can make it so; and I presume you will not hesitate to affirm that I have a right to dispose of it as I shall think proper."
Eugene threw down his scalpel, and looked at his friend as though he were doubting the question of his sanity.
"Am I to understand you to say that I am not to proceed with the dissection, as we intended in the first instance?"
"Exactly, Eugene; nothing more nor less than this. Do you question my right to do so?"
"Certainly not; but permit me to assure you that I think your conduct most singular, not to say absurd."
"Undoubtedly you do, but you have heard my determination."
Eugene turned and looked inquiringly at the doctor, as if entreating him to determine if he could, the questionable point of his friend's rationality. But he appeared equally at a loss to solve the doubt.
"Levator" said the latter, "I can form an idea of the probable cause of your curious resolution. But—no offence—I believe you carry your sensibility too far. What possible harm can it do that body—fair and delicate it is I allow—to dissect it? Will it feel the keen edge of the knife? Will the tender limbs shrink from it, and give intimations of torture? Do you fear that those closed eyes there, will start open, and that clod-like hand will raise itself, and that still tongue will throw off the spell of death, at the first incision, and entreat you to desist? Fie! where is your manhood?"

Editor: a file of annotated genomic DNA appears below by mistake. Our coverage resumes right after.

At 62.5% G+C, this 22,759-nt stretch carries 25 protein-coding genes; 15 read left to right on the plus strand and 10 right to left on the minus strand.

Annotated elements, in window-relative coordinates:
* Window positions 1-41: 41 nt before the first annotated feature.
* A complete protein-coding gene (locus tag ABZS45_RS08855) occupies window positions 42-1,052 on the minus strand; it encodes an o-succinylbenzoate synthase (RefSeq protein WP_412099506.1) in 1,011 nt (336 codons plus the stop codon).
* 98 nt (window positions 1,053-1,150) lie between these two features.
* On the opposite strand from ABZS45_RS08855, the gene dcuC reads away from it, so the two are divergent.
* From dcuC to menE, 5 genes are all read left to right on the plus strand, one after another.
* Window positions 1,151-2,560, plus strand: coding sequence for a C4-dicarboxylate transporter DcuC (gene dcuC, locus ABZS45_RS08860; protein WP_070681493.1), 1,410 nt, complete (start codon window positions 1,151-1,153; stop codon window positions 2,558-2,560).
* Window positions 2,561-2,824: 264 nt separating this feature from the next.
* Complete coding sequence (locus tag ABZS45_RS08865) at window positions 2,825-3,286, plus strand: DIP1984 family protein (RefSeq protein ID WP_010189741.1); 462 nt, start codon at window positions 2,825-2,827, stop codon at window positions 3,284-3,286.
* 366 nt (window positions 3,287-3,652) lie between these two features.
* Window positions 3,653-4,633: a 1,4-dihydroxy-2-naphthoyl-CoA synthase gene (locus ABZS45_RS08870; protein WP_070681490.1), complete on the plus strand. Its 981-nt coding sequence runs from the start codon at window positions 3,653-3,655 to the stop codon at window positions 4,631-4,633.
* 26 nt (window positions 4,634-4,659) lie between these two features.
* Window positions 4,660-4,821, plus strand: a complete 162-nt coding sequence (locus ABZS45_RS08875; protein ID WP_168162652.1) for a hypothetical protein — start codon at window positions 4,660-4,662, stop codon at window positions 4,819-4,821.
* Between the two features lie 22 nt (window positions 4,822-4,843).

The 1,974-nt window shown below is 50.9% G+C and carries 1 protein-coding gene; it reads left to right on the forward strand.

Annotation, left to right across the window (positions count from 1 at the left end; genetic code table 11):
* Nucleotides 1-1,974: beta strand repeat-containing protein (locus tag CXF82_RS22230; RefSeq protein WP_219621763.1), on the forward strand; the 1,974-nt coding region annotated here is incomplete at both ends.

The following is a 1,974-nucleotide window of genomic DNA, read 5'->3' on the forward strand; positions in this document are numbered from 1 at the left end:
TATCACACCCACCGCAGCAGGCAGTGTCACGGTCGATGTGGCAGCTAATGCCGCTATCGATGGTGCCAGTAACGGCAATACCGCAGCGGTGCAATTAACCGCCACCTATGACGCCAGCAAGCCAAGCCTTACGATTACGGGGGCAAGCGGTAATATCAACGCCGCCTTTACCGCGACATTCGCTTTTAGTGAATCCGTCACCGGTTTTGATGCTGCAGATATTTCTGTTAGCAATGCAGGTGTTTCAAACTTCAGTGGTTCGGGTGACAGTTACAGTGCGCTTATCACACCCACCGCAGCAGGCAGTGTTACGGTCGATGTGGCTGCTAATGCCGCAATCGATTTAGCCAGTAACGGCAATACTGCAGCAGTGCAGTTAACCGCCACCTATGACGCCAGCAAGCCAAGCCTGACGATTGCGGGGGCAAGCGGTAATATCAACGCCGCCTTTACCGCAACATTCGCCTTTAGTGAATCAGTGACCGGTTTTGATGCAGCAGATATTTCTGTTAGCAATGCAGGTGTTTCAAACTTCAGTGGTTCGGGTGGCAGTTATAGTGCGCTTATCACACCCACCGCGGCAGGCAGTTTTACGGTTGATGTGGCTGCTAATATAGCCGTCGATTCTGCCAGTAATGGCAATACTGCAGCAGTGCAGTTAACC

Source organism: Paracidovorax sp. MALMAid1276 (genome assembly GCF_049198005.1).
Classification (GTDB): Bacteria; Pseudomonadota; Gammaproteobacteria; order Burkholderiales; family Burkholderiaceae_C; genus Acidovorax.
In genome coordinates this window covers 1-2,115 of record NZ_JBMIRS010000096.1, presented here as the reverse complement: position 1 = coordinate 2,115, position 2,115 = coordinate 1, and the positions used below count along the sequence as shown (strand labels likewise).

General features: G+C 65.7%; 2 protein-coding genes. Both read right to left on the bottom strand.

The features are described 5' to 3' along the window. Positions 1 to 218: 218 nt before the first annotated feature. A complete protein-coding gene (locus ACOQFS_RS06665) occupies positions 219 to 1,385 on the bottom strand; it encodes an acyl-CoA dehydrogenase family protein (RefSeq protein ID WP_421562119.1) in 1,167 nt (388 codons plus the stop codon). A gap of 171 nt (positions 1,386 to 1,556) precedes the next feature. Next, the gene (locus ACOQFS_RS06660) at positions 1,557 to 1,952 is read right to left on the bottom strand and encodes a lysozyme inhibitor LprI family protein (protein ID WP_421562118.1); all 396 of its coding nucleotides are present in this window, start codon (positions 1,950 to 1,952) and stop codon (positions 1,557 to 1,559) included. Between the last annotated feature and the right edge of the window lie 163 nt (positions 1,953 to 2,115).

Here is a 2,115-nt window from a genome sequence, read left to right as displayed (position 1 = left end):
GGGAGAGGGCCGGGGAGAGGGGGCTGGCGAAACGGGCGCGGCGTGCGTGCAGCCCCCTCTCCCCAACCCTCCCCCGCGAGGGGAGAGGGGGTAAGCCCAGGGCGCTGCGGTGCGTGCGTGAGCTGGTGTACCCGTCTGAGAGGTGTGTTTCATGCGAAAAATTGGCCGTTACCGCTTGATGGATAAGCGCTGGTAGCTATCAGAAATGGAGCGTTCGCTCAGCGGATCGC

"Doctor," said Levator, "I will not say that you are unkind in your remarks, for it would be unlike you to be so: but you can scarcely mean what you have last uttered. Have you not seen me, without anything like fear or hesitation, look upon death in all its awful phases—in the form of wrinkled old age—smiling infancy—and at every point between these extremes? Have I not seen it in every stage of decomposition, and in all its loathsome details? Have you not seen me sever joint from joint, and muscles from muscle a score of times, without the least symtoms of emotion?—Speak?"
"I have; and no one can do it with more address and coolness, and it is this fact, contrasted with your present conduct that astonishes me, I have often thought that I never knew a student so indifferent to the "disagreeables" of a dissecting room as yourself; but to-night you are a woman."
"Hold, doctor," said Eugene gaily, "you are wrong this time. If he were a woman you would hardly disagree with him. Confess it, doctor."
"You are not far from the truth, in this instance, Eugene," replied the doctor, good humoredly. "And it is not impossible that you might be on better terms with him, if he were in good faith what I have said."
"Wrong again, Doctor, I have not advanced so far in the "profession" as that; but under your tuition, I hope to make wonderful progress."
"No doubt of it," retorted the doctor, drily, with a twinkle of the eye, which I believe is peculiar to no other man, and wincing slightly, as though he had experienced a sudden pain somewhere about the mouth.
He then stepped to the table, upon which lay the subject, and seemed examining it attentively, as though determining internally where he should commence operations.
He took the scalpel, carried the back of it longitudinally across the chest, apparently for the purpose of giving accuracy to the stroke he should make with the edge.
"Doctor," said Levator calmly, "you have heard what I have said; I need scarcely repeat it."